I've been watching John Vervaeke's new series, After Socrates. I appreciate Vervaeke very much, and I'm finding the series very worth watching.
My problem is that I roundly dislike Socrates, and have from the moment I met him. He is a humble-braggart and a busybody, minding everyone's business but his own: on his own showing he neglected his family and let them fall into poverty while he spent his time gadflying about town and picking quarrels with anyone reputed to be wise. What kind of conduct is that?
And so often, such pettifogging, nitpicky arguments! Such sophomoric glee in mere triumphs of words! That sort of thing is forgivable in an undergraduate, but a man in his prime ought to have moved on. He should be listening to the heart by then, not to the words: and he should care more about the person he's speaking to than about scoring points in a debate. But Socrates just loves to win arguments, and to rub his opponents' noses in their defeats. I have been trying to read him fairly. Starting again, and making every assumption I can in his favor. Suppose he really does believe that God called him to this task. Suppose it wasn't particularly congenial to him. Suppose he really was trying to understand reality, with all the resources he had. Suppose he really thought he was supplying exactly what his city desperately needed, and what only he could supply. I'm trying. It's tough going.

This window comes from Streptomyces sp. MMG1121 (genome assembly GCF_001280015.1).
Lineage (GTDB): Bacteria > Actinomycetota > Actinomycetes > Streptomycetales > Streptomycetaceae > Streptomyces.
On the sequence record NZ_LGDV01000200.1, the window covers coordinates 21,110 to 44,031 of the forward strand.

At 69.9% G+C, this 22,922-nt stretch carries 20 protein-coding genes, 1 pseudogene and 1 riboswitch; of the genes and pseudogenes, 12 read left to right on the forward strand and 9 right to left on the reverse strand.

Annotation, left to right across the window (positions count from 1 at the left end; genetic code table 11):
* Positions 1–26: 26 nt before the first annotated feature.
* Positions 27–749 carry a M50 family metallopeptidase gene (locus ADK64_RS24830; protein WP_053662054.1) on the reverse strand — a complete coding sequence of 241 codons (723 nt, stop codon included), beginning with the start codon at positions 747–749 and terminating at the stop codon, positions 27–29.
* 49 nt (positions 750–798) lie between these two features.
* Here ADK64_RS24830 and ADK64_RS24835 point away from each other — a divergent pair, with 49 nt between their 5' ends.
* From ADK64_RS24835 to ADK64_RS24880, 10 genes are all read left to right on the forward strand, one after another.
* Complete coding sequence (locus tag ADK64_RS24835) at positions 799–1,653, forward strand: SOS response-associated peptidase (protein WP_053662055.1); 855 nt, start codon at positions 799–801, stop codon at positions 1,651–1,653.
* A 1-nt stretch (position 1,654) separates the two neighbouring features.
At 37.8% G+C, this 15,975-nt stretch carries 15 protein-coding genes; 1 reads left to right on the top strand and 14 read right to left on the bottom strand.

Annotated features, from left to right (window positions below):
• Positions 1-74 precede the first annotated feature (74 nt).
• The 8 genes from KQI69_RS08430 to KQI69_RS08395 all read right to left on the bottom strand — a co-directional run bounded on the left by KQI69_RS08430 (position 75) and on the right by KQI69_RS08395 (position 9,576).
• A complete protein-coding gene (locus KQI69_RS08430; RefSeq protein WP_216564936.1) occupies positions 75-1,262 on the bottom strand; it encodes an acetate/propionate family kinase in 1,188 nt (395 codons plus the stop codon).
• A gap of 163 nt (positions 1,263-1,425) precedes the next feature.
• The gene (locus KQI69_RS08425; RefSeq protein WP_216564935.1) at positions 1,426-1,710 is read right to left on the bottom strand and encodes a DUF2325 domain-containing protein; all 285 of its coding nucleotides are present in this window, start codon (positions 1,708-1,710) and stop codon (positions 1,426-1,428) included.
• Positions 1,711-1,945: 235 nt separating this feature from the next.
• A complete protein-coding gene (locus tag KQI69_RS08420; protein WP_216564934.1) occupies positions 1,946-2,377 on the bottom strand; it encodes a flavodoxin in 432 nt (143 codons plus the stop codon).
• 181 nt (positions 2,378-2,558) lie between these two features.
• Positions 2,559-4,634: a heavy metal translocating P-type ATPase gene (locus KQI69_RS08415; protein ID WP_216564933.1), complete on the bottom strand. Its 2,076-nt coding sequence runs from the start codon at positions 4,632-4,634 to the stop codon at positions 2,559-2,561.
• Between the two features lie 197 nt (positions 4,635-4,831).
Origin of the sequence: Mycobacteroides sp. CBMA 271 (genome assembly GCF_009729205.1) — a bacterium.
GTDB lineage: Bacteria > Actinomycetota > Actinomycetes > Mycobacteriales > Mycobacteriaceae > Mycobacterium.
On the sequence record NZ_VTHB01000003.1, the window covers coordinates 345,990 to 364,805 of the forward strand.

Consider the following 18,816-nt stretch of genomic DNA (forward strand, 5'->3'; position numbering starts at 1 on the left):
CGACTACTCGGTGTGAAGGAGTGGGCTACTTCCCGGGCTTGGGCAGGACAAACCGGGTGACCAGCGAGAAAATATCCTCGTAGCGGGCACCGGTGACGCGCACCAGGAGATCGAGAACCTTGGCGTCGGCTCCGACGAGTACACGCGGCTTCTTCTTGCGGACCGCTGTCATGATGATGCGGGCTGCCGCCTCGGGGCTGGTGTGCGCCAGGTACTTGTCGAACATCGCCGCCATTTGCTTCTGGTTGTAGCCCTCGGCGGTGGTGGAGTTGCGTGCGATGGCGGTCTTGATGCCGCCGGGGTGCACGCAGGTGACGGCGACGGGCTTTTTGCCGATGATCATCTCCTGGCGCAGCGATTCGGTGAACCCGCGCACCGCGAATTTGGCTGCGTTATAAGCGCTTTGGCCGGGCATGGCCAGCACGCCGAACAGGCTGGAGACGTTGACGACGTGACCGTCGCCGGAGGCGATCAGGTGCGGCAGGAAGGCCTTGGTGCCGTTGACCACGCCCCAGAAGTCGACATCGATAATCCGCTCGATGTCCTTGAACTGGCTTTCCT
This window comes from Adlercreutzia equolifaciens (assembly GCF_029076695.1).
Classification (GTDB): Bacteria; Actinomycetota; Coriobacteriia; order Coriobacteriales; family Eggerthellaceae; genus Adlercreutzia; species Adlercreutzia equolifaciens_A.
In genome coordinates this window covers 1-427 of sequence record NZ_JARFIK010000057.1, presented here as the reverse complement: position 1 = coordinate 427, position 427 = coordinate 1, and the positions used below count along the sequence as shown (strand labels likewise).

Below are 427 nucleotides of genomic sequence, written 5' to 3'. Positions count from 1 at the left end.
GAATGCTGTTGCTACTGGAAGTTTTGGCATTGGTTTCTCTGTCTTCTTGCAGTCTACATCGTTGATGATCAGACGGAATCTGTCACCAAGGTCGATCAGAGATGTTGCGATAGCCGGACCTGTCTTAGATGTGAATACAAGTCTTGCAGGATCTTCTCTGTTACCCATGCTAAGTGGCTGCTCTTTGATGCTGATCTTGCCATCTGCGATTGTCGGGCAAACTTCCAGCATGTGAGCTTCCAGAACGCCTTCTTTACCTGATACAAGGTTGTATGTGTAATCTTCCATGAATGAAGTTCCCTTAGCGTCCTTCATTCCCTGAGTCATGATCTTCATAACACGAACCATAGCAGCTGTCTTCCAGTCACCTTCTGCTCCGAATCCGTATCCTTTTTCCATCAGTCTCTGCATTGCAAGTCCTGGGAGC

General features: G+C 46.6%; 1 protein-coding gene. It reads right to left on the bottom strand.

At the same time that I find my antipathy intractable, my respect for Socrates (and the Platonic and Aristotelean tradition he begot) keeps increasing. The standpoints from which I used to despise them have proved even more fragile than theirs: the liberal, individualist ideology I was raised in has crumbled; the projects of the Enlightenment have come to grief; the Buddhist philosophy that I once adopted now seems to me inadequate. We're back at square one. It doesn't matter whether I like him. What matters is what's true, and what it means for how we ought to live.
So I go on. I have my old college penguin paperback: I've read the Euthyphro and and the Apology; I'm making a good-faith attempt to actually understand what he means by "soul" and "God": I am taking into account -- as I couldn't, when I was an innocent undergraduate -- that translating arguments that turn on exact nuances of the source language is fiendishly difficult, and the points made almost always turn out looking either more obscure or more obvious than they do in the original.
It's not hard to discover ways in which this Socratic argument or that are inadequate, after 2,400 years of l'esprit de l'escalier. But if I have demanded more of Socrates, I should demand more of myself: I should be listening to the heart.